Case Study #1: Ransomware Coverage (CHAP)
A homeowner clicks on a link posted on his social media account. It forwards him to a malicious website that downloads ransomware, locking up his computer. A dialog box appears on the screen and the criminal demands payment to unlock the computer. The CHAP responds by putting the homeowner in touch with a CyberScout security expert who attempts to unlock the computer over the phone. If the security expert is unable to unlock the computer, she will assist the homeowner in restoring the computer using the last available back up.
Case Study #2: Cyber Business Interruption (ISAP)
A small retailer of pet supplies does 60% of its business over the internet. Its website is hit with a massive denial of service attack and as a result, the website is unavailable to take orders for two consecutive days. This reduces their two-day income by 40%. The business files a claim for loss of revenue, which is covered under the ISAP’s Cyber Business Interruption coverage.
Case Study #3: Social Engineering Fraud (OBT)
A cybercriminal uses social engineering tactics to install malware on a company computer system where they capture the company’s online banking log-in credentials. The cybercriminal then logs into the business’ banking account to create and transmit unauthorized Electronic Fund Transfers (EFTs), normally ACH or wire, to an account they control. OBT covers the loss and the experts at Cyberscout help shore up their system defenses to prevent future attacks.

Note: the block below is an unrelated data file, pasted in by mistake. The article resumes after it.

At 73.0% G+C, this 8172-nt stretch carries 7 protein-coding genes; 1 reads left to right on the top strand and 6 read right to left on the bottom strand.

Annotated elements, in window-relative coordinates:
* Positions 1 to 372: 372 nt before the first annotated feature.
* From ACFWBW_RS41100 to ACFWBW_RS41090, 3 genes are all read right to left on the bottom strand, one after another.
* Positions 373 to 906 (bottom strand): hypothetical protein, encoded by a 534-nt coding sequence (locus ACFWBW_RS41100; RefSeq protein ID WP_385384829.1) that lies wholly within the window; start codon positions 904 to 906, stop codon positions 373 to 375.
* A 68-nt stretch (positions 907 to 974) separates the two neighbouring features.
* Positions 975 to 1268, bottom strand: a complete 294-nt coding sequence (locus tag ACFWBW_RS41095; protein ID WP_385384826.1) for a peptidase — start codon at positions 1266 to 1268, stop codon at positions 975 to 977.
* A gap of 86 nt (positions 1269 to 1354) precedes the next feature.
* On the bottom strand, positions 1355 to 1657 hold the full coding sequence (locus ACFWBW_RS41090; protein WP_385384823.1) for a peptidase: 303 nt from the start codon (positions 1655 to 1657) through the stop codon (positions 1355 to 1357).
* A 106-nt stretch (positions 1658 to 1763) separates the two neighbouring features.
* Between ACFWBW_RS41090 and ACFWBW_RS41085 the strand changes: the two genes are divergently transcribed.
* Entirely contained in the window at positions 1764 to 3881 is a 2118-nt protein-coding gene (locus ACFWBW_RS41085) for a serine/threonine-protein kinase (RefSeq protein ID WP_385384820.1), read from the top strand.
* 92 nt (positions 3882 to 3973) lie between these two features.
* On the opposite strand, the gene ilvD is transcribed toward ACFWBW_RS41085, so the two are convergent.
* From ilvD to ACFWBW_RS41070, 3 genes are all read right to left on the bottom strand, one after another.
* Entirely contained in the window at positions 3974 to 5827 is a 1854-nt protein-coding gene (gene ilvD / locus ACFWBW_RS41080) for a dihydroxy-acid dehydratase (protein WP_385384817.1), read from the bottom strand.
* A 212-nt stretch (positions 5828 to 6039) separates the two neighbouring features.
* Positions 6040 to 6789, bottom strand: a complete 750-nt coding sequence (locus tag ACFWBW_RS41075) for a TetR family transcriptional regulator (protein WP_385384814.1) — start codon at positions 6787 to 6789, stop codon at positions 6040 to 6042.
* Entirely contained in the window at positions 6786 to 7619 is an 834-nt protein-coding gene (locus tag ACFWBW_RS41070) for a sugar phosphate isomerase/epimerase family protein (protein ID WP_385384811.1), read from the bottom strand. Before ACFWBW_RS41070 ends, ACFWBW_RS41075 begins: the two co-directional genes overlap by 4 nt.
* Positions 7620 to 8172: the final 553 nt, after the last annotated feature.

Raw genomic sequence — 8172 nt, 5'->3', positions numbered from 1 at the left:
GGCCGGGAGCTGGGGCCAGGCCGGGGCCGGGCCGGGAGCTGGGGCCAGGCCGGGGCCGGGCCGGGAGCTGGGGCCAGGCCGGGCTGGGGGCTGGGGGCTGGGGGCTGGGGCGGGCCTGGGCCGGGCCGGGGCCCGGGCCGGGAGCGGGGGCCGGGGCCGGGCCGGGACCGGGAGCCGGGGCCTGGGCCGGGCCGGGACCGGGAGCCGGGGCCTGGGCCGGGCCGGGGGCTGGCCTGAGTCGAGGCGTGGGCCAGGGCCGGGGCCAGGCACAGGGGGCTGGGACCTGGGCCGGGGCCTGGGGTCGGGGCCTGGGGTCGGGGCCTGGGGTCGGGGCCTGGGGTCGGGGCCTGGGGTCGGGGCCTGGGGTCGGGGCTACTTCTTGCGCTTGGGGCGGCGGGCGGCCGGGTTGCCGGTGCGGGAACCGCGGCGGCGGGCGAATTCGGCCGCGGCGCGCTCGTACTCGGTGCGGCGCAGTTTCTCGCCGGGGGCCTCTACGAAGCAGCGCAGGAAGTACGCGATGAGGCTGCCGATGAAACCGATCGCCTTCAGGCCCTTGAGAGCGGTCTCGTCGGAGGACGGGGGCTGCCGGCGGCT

Case Study #4: Breach Notice Coverage (CHAP)
A homeowner volunteers to coach little league baseball. The league requires the coach to collect and keep PII such as canceled checks, email addresses, etc. A hacker breaches the home computer and the information on it is stolen. State law requires (1) notification to the victims so they can take precautions to protect against identity theft and (2) provide assistance to the victims, including credit monitoring.
Case Study #5: Security Breach Liability (FARM)
A Farmowners computer system is infected by malware while innocently surfing the internet. The Farmowner, an employee or family member then visits an online retailer to purchase a pair of shoes. The shopper sends the retailer a question about the shoes by email. The shopper includes a picture of the shoes to help clarify his question but the picture becomes corrupted with malware. When an employee of the online shoe company opens the attachment to view the picture, the malware infects the retailer’s network that crashes the website and reduces its sales. The retailer hires an IT firm to get the website back up and it finds the cause of the infection. The Retailer then sues the Farmowner for the damages.
of cyber attacks against businesses target small companies
Source: Symantec, 2017
of small businesses go out of business within 6 months of an attack
Source: UPS Capital, 2017
of small businesses don’t use any data protection at all for company and customer information
Source: UPS Capital, 2017